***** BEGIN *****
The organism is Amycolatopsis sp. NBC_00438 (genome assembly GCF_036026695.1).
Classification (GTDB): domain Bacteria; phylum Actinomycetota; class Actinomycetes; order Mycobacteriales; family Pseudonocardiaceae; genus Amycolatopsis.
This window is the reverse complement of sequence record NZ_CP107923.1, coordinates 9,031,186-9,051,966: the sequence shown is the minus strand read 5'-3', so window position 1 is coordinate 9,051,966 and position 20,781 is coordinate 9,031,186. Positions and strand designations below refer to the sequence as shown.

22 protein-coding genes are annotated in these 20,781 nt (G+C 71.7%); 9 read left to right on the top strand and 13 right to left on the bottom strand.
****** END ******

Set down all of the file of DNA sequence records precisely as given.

The organism is Amycolatopsis sp. NBC_00438 (genome assembly GCF_036026695.1).
Classification (GTDB): domain Bacteria; phylum Actinomycetota; class Actinomycetes; order Mycobacteriales; family Pseudonocardiaceae; genus Amycolatopsis.
This window is the reverse complement of sequence record NZ_CP107923.1, coordinates 9,031,186-9,051,966: the sequence shown is the minus strand read 5'-3', so window position 1 is coordinate 9,051,966 and position 20,781 is coordinate 9,031,186. Positions and strand designations below refer to the sequence as shown.

22 protein-coding genes are annotated in these 20,781 nt (G+C 71.7%); 9 read left to right on the top strand and 13 right to left on the bottom strand.